High Pass Filter: The First Step to Reduce Recording Noise
Are you using a High Pass Filter for eLearning Voiceovers? Do you know what that is and if so, how to use it effectively?
All of. your questions will be answered here! I was recently talking with an eLearning developer I’ve worked with for a long time and she told me that she has a lot of projects that she and other developers narrate themselves. She said that she uses the noise reduction in Adobe Audition or Audacity and they work great. But sometimes, there’s still a lot of noise in her eLearning recordings. I had to ask her:
“Do you run a High Pass Filter first?”
“A high pass…what’s that?”
So, I told her what I’m about to tell you now. A High Pass Filter (HPF for short) is a kind of wide-ranging EQ to apply over all of the low rumbling frequencies in your voiceover recording. Most of the noise that you hear in your recordings are down in the low frequencies. These are the sounds beneath the frequencies of the human voice: HVAC rumble, distant cars, a distant dishwasher on the other side of the house. These frequencies appear noticeably from 20-80Hz (Hertz). What if there was a magic sound eraser that makes all those frequencies go away and leave the frequencies of the human voice above 80Hz? There is! That’s the High Pass Filter! And you have it ready to use in both Audition and Audacity.
The picture above shows a High Pass Filter for eLearning voiceover (1) being applied to the frequencies of my voice, which are the squiggly white waveform lines. Across the top of the graph, we see the frequency starting at 0 on the left and going up past 10 Hz on the right. You’ll notice that with (6) I also engaged a +2 dB increase in EQ of frequencies at “10k” (10 kHz) to brighten up the high end, and to give some contrast for what I’m doing with the HPF.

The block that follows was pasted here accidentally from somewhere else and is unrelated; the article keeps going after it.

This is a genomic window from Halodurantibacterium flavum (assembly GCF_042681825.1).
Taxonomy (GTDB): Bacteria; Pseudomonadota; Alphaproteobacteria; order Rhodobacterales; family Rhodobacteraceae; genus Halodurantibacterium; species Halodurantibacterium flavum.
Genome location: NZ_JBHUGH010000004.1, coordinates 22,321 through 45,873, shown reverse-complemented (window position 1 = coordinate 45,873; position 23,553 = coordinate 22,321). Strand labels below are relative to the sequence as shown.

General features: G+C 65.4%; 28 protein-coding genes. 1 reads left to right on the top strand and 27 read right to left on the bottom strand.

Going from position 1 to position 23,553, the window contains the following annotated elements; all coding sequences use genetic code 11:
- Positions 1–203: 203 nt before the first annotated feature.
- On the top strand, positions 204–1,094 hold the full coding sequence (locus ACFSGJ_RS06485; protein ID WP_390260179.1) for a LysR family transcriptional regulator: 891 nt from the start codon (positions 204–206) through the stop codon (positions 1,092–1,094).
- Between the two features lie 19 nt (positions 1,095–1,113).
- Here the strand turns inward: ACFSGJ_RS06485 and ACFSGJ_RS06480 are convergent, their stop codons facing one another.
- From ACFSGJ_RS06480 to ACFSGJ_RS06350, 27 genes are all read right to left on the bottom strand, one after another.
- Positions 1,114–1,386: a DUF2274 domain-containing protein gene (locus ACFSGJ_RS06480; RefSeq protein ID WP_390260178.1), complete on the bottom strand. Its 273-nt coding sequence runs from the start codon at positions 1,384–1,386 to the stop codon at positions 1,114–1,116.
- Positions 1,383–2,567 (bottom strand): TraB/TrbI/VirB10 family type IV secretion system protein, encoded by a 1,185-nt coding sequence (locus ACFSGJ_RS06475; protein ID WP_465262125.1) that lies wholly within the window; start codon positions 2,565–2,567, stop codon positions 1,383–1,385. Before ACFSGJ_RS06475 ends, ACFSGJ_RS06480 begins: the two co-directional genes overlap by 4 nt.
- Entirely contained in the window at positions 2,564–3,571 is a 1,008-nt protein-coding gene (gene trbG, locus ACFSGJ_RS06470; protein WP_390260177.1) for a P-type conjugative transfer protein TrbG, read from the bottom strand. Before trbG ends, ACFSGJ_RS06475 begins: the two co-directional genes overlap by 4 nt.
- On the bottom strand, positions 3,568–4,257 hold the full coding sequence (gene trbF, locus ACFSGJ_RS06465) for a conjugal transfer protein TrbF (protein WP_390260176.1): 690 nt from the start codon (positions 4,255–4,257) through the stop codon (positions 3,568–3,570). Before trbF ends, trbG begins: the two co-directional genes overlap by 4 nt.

If you look at the squiggly lines of my voice, you’ll notice it starts to be noticeable around 100 Hz and the first big bump is at 130 Hz. So we want to pull down all the un-needed rumble and noise below 80 Hz (Hertz). Note that the thicker white curved line of all EQ starts to pull down frequencies above 80 Hz. This is normal, unless you use a “brick wall” HPF, which doesn’t work very well on voice over and sounds unnatural, trust me. This is why we set the HPF to 80 Hz for voice. If you set it higher, to say 100 Hz or 120 Hz, that could be do-able for higher pitched voices, but you will be pulling down frequencies from up to 300 Hz, which can make the voice sound thin.
A common custom setting for the High Pass Filter is the “slope” or how steep it is. Going from gentle to steep, the HPF is usually available in steps down of -6 dB, -12 dB, -18 dB, and -24 dB per octave. Settings at -12 and -18 dB per octave tend to work the best, cutting out the most rumble without being too severe.
Noise Reduction After the HPF
So, now with the HPF engaged, we’re effectively pulling down, or “attenuating” all of the frequencies you see on the left in the purple area.
With that taken care of, you can then run your noise reduction program either as a second pass of processing or as a second part of your effects chain.
But here’s the great thing: that noise reduction effect won’t need to work so hard to get rid of noise as it used to do. You may find that now with an High Pass Filter for eLearning first in the effects chain, your noise reduction settings can be more subtle, which will lead to a more natural sounding eLearning voiceover.